Allen's Blog

Posts tagged ‘Saturday Review’:

50 Years Since Betty Friedan’s ‘The Feminine Mystique’

Writer Betty Friedan in 1974

A lot of media attention last week marked the 50th anniversary of The Feminine Mystique, written by Betty Friedan. And so time flies, since it was forty years ago, on the book’s 10th anniversary that I photographed Ms. Friedan for The Saturday Review, a magazine for which I shot many stories and a lot of covers. Working for SR was always interesting, and my range of assignments covered the arts, politics, even professional sports.

At the time of its publication, and for years to come, the book and author were household words. Here’s a very well-written appreciation of both, from New York Times critic Janet Maslin. Speaking personally, I can remember working in television at CBS in the ‘60s, when women were not permitted to wear pants, and I’m not talking about jeans …. Tailored. Wool . Pants. There were no women on the studio floor, except as makeup artists (and men were as common in that role). As women emerged into television production, I remember working with one technical director who after a difficult live broadcast (with a number of glitches) broke into tears once we were ‘dark.’ When I asked her why, her answer wasn’t about the mistakes she had made, but it was that I hadn’t yelled at her. There are a number of web sites featuring print ads from the post-war era that will give you a clear idea of how women were regarded by advertisers. Or, you can just watch Mad Men or reruns of Leave it to Beaver.

After you read through Janet Maslin’s piece, you may be drawn to the book, now much easier to find, since it has been reissued. In the past week, I’ve asked a number of women in their 30s and 40s if Betty Friedan’s name and The Feminine Mystique are recognizable to them… not one positive reply.

Edwin Newman: Newsman and Defender of the English Language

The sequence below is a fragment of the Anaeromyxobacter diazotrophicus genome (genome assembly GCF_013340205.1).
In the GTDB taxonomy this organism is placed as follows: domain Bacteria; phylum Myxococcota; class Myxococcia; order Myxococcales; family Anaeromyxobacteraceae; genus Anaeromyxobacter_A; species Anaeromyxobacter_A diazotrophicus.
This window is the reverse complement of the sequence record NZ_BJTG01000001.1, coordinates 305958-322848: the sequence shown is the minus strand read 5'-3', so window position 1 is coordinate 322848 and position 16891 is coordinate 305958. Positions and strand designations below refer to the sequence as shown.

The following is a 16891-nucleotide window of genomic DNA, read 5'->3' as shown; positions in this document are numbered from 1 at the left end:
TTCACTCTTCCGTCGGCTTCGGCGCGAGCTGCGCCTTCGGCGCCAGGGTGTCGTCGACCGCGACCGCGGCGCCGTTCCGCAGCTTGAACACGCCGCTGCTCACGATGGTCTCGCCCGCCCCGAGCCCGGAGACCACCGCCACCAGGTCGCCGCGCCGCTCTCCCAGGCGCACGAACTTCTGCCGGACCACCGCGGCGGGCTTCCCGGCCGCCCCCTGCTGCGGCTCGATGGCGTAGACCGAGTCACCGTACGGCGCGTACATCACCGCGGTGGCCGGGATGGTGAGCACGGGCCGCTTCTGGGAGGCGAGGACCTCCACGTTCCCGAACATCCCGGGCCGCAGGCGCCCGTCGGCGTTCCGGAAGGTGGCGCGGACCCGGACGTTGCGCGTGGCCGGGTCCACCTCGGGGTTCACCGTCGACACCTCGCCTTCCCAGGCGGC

Watching NBC Nightly News last evening, I learned of the death, in England at age 91, of Edwin Newman. Whether or not his name rings a bell will have have much to do with your age. Mr. Newman was certainly a great NBC newsman, in roles as diverse as Today show anchor, drama critic, foreign bureau chief, and moderator of presidential debates.

But just as importantly, at least for me, he was a strong defender of the English language and its correct usage, both spoken and in print. In reading the New York Times obituary, I saw that his first job in journalism was as a “dictation boy” in the Washington bureau of one of the wire services. That resonated for me, since my first New York broadcast news job was as a “copy boy” at NBC News. They called us “desk assistants,” but copy boys is what we were – clearing the AP and UPI teleprinters, running for coffee, answering phones, being as helpful as we could without getting in the way, and being paid 60 dollars a week in the process. Of course, in those days of the early ’60s, that meant I could afford my own apartment.

Edwin Newman was one of the people I delivered copy to during the few months I worked at NBC, before moving to CBS where I stayed for several years, eventually directing a number of broadcasts. Long after I left broadcast news for print photojournalism, I shot many cover stories for the magazine Saturday Review, and one of them, in 1975, was on Edwin Newman.

Edwin Newman atop Rockefeller Center

I photographed him for the cover on the observation deck of 30 Rockefeller Plaza, then (as now) the headquarters of NBC News. We probably were together, at various locations, for no more than a couple of hours, but I do remember that we talked mostly about his love of words and the books he had published and was currently working on. His earliest experiences, starting at the lowest possible rung of the journalism ladder, were still important memories for him; and as I write this, I can absolutely remember the look and feel of the NBC newsroom, on the 5th floor at 30 Rock. Everyone wore suits and ties (it was an overwhelmingly male environment), and most smoked. And when I was sent to chase down an errant writer or reporter, the first place to look was Hurley’s bar, downstairs at the corner of Sixth Avenue and 49th Street (also known at ‘Studio 1H’).